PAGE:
Readers Lampoon Common Tropes Used by White Writers
TikTokers are taking aim at white writers for how they depict other races and ethnicities in their books, and the result is both eye-opening and downright scathing. People of color pointing out their offensive depictions at the hands of white writers and filmmakers is a tried and true tradition (one that extends to male authors writing women), and the topic resurfaced recently when TikToker Yurié Collins shared what happens when a white author writes about a female Japanese character.
She posted a three-part series highlighting this idea, with one of the videos going viral and receiving over 1 million views. Additionally, what was hilarious was that everyone in the comments also immediately knew what book she was referencing just from her short videos. Hence, although they’re presented as sarcastic jabs, most can agree that there’s plenty of truth to these videos. It didn’t take long for other TikTokers to share what it’s like reading about characters of their ethnicities from white authors.
Readers ridicule how white authors portray people of color
Collins’ series (parts 2 and 3 here) was clearly taking aim at Memoirs of a Geisha by Arthur Golden, which was published in 1997 and made into a film in 2005. While labeled a “historical fiction” novel, Memoirs of a Geisha is riddled with historical inaccuracies, stereotypical portrayals of Asian women, and a wholly inaccurate depiction of geishas. The film was hardly any better, with most of Golden’s stereotypes carrying over into the 2005 movie. Additionally, many were angered by the film’s choice to cast Chinese actors in Japanese roles, which perpetuates a common tendency of white individuals to lump all Asian ethnicities together as one.
She also covered how such stories are often loaded up with overused clichés to describe physical features, as well as references to anything in general that non-Asian people associate with being Asian—not to mention how the white people in the stories are often presented. Collins’ videos inspired other TikTokers, like Dominican-American Mari (@mynameismarines), to show that these tropes really extend to pretty much every ethnicity. In her video, Mari points out similar physical description clichés in how Latina women’s skin is always described with comparisons to foods, along with the same tired playing towards others’ expectations.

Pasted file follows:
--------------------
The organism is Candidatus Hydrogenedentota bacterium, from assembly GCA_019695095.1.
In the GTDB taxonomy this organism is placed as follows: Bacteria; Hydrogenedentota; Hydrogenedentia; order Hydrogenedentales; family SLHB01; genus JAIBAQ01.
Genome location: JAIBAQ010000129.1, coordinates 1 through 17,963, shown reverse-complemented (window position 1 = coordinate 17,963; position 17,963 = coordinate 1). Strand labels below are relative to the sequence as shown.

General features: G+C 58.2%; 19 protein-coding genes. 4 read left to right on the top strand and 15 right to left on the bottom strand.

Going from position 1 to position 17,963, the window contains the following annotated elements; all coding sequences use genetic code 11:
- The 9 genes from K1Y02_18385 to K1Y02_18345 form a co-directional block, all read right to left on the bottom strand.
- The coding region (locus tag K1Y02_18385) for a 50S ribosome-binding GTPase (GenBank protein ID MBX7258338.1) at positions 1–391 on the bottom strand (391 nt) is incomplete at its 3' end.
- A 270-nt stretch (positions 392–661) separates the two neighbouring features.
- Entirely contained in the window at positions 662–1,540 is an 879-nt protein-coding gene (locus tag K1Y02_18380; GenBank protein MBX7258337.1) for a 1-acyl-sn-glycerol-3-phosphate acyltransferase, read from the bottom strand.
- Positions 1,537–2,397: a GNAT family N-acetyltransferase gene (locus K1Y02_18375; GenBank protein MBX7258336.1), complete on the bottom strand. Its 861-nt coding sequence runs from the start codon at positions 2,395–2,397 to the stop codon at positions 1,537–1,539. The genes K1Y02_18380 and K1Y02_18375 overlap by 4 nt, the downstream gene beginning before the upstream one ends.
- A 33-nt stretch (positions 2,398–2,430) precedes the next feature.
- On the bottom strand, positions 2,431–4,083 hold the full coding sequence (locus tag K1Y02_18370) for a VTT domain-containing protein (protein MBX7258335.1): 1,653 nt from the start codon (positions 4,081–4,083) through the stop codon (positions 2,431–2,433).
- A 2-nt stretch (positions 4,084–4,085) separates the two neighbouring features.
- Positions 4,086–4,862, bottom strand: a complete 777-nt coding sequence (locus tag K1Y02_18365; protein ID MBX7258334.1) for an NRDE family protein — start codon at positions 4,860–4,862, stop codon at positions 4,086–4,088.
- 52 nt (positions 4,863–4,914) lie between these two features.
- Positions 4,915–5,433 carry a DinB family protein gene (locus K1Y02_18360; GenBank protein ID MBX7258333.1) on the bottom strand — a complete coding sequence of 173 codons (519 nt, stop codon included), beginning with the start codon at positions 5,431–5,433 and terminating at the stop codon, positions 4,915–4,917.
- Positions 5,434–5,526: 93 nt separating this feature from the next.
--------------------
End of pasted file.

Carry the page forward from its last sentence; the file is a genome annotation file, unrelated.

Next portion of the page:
Will white writers ever get better at this?
TikToker Haley (@the.page.sage) summed up the whole thing pretty well with this TikTok.
While authors like Golden wrote their offensive works over two decades ago, new content is still being churned out with similar tropes and stereotypes. Colleen Hoover, Sarah J. Mass, Piper C.J., Stephanie Myer, J. K. Rowling, and Donna Tartt are just a few modern authors who have gained notoriety and been called out for racism and offensive content in their books. Unfortunately, many readers aren’t often aware enough to catch problematic and racist content, which is why authors like these continue to enjoy popularity and high readership.
Even authors who make their racism and ableism overt, like C.J., somehow still manage to write and successfully publish or self-publish bestselling books. In her book, The Night and Its Moon, the sole POC character is forced into slavery and described as a “crazed animal,” while a disabled character is made to be the demonic villain of the story. Not only that, but her book can hardly be called a book with its nonexistent plot, lack of character development and depth, and numerous editing issues alongside allegations it plagiarized The Witcher. Yet, her books are still lining the shelves at Barnes and Noble.
The problem isn’t that white authors are writing about people who are different from them. The problem is that white authors are writing about others in a way that is extremely offensive, stereotypical, and littered with tired tropes. What’s sad is that many are failing to detect the problem until individuals like Collins and Mari point it out in a way that is absolutely impossible to miss. Fortunately, they have found a unique and fun way to raise awareness for the issue and to let white authors know how they really look when they write ignorantly about others.
(featured image: @babypinkhaus / @the.page.sage)
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